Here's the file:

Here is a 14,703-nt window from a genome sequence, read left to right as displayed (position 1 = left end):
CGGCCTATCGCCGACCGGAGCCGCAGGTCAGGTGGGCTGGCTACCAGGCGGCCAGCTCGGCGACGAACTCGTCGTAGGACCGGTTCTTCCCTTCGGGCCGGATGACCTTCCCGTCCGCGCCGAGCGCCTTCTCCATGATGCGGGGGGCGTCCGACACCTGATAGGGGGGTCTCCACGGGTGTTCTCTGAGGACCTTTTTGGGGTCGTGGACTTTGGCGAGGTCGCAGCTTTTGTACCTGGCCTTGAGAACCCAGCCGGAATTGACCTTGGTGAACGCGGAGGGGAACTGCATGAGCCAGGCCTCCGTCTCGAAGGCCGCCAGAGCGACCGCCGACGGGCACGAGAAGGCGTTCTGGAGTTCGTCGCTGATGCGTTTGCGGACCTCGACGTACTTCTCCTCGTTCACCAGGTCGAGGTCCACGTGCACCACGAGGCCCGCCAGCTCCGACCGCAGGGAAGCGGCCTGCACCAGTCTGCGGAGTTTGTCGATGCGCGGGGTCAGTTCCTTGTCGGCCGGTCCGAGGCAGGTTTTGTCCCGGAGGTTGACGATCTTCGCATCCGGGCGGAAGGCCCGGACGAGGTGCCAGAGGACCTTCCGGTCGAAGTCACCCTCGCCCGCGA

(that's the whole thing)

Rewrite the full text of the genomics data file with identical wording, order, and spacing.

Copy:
Here is a 14,703-nt window from a genome sequence, read left to right as displayed (position 1 = left end):
CGGCCTATCGCCGACCGGAGCCGCAGGTCAGGTGGGCTGGCTACCAGGCGGCCAGCTCGGCGACGAACTCGTCGTAGGACCGGTTCTTCCCTTCGGGCCGGATGACCTTCCCGTCCGCGCCGAGCGCCTTCTCCATGATGCGGGGGGCGTCCGACACCTGATAGGGGGGTCTCCACGGGTGTTCTCTGAGGACCTTTTTGGGGTCGTGGACTTTGGCGAGGTCGCAGCTTTTGTACCTGGCCTTGAGAACCCAGCCGGAATTGACCTTGGTGAACGCGGAGGGGAACTGCATGAGCCAGGCCTCCGTCTCGAAGGCCGCCAGAGCGACCGCCGACGGGCACGAGAAGGCGTTCTGGAGTTCGTCGCTGATGCGTTTGCGGACCTCGACGTACTTCTCCTCGTTCACCAGGTCGAGGTCCACGTGCACCACGAGGCCCGCCAGCTCCGACCGCAGGGAAGCGGCCTGCACCAGTCTGCGGAGTTTGTCGATGCGCGGGGTCAGTTCCTTGTCGGCCGGTCCGAGGCAGGTTTTGTCCCGGAGGTTGACGATCTTCGCATCCGGGCGGAAGGCCCGGACGAGGTGCCAGAGGACCTTCCGGTCGAAGTCACCCTCGCCCGCGA